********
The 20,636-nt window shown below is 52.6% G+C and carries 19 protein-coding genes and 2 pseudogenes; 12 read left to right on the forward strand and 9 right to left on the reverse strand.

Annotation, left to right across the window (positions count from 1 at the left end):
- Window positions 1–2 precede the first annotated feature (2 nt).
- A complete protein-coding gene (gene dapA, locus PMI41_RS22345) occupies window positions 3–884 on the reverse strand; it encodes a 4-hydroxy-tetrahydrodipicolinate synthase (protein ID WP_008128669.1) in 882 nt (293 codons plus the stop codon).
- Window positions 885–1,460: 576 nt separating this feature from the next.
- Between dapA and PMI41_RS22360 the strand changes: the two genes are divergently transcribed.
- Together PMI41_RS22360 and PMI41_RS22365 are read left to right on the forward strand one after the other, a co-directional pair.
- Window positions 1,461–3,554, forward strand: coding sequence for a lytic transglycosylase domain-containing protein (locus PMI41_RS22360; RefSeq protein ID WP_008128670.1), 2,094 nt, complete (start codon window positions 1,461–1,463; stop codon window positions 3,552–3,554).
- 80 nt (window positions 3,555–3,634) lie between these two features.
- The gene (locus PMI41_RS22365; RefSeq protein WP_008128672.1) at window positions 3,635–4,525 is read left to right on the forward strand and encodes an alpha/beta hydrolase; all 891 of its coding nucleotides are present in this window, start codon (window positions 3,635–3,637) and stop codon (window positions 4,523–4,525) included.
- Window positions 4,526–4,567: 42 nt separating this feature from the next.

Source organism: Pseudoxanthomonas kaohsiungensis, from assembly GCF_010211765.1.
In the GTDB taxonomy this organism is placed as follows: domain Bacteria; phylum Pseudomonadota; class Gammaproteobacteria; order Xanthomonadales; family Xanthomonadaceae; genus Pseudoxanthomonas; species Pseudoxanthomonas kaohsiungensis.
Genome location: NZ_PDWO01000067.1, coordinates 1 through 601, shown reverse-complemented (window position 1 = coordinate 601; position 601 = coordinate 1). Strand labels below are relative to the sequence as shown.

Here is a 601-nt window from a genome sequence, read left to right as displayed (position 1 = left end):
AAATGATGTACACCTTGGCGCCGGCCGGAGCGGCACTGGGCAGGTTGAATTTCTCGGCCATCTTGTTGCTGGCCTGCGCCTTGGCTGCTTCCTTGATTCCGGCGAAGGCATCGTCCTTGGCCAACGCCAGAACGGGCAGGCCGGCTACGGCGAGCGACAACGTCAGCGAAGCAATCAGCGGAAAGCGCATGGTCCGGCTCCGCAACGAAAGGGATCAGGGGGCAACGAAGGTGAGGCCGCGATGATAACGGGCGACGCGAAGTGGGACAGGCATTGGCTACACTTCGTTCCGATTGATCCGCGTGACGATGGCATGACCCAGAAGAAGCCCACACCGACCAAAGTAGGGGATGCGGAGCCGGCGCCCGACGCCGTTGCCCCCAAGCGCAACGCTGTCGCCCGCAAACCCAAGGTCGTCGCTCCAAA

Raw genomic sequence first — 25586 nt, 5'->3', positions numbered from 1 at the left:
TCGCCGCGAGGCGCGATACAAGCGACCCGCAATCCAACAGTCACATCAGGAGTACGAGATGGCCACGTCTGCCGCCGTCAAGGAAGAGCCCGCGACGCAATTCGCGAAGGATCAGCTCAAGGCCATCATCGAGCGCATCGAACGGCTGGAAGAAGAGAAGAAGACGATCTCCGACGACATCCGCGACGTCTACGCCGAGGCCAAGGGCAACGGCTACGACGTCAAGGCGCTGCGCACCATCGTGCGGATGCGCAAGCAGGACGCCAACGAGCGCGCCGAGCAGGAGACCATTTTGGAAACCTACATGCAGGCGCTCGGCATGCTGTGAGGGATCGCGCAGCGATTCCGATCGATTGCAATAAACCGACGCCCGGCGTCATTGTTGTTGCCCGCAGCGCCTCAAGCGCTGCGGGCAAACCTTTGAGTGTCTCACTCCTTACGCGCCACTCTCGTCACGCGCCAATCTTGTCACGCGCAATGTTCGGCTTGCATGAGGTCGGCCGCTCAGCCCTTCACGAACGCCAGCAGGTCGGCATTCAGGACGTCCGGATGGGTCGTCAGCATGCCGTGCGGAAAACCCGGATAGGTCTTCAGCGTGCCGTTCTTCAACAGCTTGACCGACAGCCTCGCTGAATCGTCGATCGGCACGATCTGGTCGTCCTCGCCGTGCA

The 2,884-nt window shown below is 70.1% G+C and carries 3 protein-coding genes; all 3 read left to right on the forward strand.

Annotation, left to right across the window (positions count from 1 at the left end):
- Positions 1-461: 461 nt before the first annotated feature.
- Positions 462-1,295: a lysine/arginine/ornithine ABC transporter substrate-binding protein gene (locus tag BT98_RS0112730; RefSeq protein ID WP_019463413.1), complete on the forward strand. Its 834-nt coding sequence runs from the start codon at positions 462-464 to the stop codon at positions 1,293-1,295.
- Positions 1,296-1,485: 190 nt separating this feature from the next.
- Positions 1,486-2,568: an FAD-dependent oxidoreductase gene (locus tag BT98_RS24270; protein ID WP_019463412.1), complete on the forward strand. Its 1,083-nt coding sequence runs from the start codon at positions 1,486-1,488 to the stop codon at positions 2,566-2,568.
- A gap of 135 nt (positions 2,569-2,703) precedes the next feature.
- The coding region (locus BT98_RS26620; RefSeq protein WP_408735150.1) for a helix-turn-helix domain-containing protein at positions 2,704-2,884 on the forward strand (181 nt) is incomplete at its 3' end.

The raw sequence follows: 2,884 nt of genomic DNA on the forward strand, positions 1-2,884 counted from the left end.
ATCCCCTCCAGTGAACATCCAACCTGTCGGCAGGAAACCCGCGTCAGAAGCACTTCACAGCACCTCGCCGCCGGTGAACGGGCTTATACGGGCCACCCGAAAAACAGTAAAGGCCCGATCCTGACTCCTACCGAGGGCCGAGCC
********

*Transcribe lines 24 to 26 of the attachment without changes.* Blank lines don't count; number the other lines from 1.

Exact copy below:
- Positions 1,486-2,568: an FAD-dependent oxidoreductase gene (locus tag BT98_RS24270; protein ID WP_019463412.1), complete on the forward strand. Its 1,083-nt coding sequence runs from the start codon at positions 1,486-1,488 to the stop codon at positions 2,566-2,568.
- A gap of 135 nt (positions 2,569-2,703) precedes the next feature.
- The coding region (locus BT98_RS26620; RefSeq protein WP_408735150.1) for a helix-turn-helix domain-containing protein at positions 2,704-2,884 on the forward strand (181 nt) is incomplete at its 3' end.